Written by Jenn Hand, Holistic Nutritionist, Board Certified Health Coach, NBC-HWC, Emotional Eating Coach

5 Strategies to Help You Stop Emotional Eating

Practice being present and aware during meals, focusing on the taste, texture, and aroma of the food.

This helps differentiate between emotional and physical hunger. It also helps you pay more attention to what’s going inside of you–which is where emotions are happening! Slowing down enables you to better understand what you’re feeling and why. 

Recognize situations, emotions, or stressors that send you into the food.

By understanding these triggers, you can develop alternative coping mechanisms. Going home for the holidays used to be a big trigger for me, so I’d make a little plan on an index card that included daily walks, journaling, and a bit more of a structured plan around food to help me stay balanced. 

Find other ways to cope with emotions, such as exercise, meditation, or journaling.

Do some soul searching to see what it is you need when you’re lonely, overwhelmed or stressed. This can help you focus on what you need to do to get through those feelings so you don’t need to use food as a way to cope. 

Feeling emotions is uncomfortable.

We didn’t learn how to process feelings and food became our way to cope. As we’re learning to put down the food, we will experience discomfort. This isn’t a bad thing–it means you’re learning how to be a human being who experiences the spectrum of emotions! 

Don’t hesitate to seek professional help or join a support group.

Talking about your challenges with emotional eating can provide new perspectives and strategies for managing it.

What Is the Best Way to Understand and Stop Emotional Eating?

Common Questions

What is emotional eating, and how is it different from regular hunger?

Emotional eating is a craving for food driven by emotional needs or feelings, rather than actual physical hunger. It differs from regular hunger, which is the body’s signal that it needs energy, often accompanied by stomach growling or low energy.

How can I figure out when I’m using food to cope with emotions?

If you realize you’re actually not physically hungry, that can be a pointer to exploring whether or not you’re eating emotionally.

Ask yourself if you’re avoiding a feeling, if you’re feeling something that you don’t want to look at or if there is someone or something that is triggering you to better understand if you’re using food to cope. 

Do certain feelings like stress trigger emotional eating more often?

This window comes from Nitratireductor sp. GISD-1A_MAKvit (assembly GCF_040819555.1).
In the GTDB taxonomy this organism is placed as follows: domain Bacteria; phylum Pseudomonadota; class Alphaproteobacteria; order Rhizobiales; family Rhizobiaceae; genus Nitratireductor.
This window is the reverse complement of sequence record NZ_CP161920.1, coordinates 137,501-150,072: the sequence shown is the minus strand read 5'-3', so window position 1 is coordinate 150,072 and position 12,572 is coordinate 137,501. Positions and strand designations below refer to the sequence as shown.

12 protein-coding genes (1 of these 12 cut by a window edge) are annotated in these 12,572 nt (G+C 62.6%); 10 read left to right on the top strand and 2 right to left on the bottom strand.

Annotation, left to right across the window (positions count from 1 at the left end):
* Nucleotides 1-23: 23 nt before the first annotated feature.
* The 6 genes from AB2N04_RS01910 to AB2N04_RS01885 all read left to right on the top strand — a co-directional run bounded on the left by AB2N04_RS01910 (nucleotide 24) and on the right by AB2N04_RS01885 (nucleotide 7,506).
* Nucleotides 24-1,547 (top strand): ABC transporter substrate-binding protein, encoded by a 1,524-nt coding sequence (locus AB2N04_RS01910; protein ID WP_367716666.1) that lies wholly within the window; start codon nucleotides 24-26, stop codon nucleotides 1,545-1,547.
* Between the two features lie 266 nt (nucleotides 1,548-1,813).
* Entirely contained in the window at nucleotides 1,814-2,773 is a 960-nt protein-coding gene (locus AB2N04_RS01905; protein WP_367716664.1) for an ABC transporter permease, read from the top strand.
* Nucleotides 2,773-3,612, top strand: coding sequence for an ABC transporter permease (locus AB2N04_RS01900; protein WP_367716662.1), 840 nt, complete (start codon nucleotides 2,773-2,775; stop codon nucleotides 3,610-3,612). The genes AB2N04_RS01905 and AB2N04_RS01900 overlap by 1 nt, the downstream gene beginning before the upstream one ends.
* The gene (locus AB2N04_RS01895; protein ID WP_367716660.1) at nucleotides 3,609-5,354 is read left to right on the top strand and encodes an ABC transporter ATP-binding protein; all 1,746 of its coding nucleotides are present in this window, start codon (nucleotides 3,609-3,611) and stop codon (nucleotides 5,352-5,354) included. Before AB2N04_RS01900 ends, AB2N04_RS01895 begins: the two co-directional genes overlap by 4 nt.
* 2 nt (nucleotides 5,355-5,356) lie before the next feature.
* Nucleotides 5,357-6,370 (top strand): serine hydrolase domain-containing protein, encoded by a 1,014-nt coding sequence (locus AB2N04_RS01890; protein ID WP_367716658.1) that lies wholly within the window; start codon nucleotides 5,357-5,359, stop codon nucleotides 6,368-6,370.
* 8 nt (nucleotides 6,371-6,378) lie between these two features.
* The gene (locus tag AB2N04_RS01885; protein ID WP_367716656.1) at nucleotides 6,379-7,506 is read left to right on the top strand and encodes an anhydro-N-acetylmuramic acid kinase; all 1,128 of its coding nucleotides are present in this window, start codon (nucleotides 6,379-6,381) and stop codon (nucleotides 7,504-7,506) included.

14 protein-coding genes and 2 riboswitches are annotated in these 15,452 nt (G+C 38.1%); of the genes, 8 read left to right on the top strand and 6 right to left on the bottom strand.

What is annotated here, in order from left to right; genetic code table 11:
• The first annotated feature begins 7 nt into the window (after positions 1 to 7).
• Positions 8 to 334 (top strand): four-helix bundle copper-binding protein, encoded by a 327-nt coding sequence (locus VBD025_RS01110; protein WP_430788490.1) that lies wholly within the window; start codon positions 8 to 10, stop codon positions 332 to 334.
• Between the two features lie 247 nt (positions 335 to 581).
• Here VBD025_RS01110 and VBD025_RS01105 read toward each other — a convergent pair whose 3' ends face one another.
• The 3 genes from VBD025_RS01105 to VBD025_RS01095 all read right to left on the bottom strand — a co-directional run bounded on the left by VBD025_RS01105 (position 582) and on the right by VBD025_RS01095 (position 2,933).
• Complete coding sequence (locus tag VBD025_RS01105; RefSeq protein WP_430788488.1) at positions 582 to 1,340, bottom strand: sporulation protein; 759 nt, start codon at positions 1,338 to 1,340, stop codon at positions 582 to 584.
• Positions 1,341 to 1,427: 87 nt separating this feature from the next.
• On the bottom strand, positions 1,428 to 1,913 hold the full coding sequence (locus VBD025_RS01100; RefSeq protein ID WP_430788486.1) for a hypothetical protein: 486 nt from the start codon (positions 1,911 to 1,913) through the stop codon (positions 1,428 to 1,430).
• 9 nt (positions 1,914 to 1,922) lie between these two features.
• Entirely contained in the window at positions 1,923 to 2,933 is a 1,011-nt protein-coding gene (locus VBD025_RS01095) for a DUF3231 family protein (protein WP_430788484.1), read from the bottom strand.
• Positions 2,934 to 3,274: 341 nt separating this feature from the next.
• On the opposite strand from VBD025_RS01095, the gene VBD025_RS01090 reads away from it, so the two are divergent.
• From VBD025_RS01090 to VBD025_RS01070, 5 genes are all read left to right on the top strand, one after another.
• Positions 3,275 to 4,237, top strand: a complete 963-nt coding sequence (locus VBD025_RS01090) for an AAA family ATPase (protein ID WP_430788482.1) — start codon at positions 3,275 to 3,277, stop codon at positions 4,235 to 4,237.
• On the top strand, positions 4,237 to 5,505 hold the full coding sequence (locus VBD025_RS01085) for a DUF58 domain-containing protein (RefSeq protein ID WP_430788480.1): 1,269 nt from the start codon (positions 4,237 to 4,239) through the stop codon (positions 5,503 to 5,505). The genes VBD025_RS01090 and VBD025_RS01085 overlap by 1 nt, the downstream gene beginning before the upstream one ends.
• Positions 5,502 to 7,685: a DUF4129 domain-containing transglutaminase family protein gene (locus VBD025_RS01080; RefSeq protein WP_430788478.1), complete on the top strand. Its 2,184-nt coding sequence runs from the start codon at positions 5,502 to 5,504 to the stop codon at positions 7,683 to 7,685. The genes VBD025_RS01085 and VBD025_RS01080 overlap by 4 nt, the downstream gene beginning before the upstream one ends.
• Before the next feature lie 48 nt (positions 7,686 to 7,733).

There are certain feelings that are harder for people to deal with that can lead to eating.

These typically include grief, loneliness, overwhelm, stress and internal angst. Each person may be different and turn to food for a variety of emotions, depending on how they learned to cope with feelings. 

What can I do to handle stress without turning to food?

It can be helpful to explore other outlets for dealing with stress, like physical activity, journaling, meditation, coaching or therapy, or anything else that feels relaxing to help you manage stress. 

Are there specific foods I’m more likely to crave during emotional eating?

Typically, we desire foods that are comforting and sugary to “soothe” the challenging feelings.

Read More:

🌷How to Not “Give In” to Emotional Eating

🌷How to Stop Emotional Eating

Work with an Emotional Eating & Holistic Nutrition Coach

Overcome Bingeing and Emotional Eating, and Break Up with Yo-yo Dieting

Working with an emotional eating coach and holistic nutritionist can help you get free from the frustrating binge and restrict cycle and stop yo-yo dieting.

You don’t have to be obsessed with food or have a million rules around eating to find your natural weight and learn to love your body. Ready to actually see a lasting change and experience true freedom?

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About the Author: 

Jenn Hand has been helping women like you become normal eaters since 2015.

She’s worked with thousands of women, helping them to balance their bodies, end bingeing, stop obsessing over food, and start feeling amazing again.  As a board-certified health coach and holistic nutritionist, Jenn knows how to support you in making real positive changes that last.

Her articles have been published on Mind Body Green, Tiny Buddha, Thrive Global and other local and global media platforms. She’s the author of How to Be a Normal Eater and the creator of The Normal Eater’s Club program. Listen to Jenn’s advice and tips on the Cake Doesn’t Count Podcast, or read more of her articles for free on the Food Freedom Blog.

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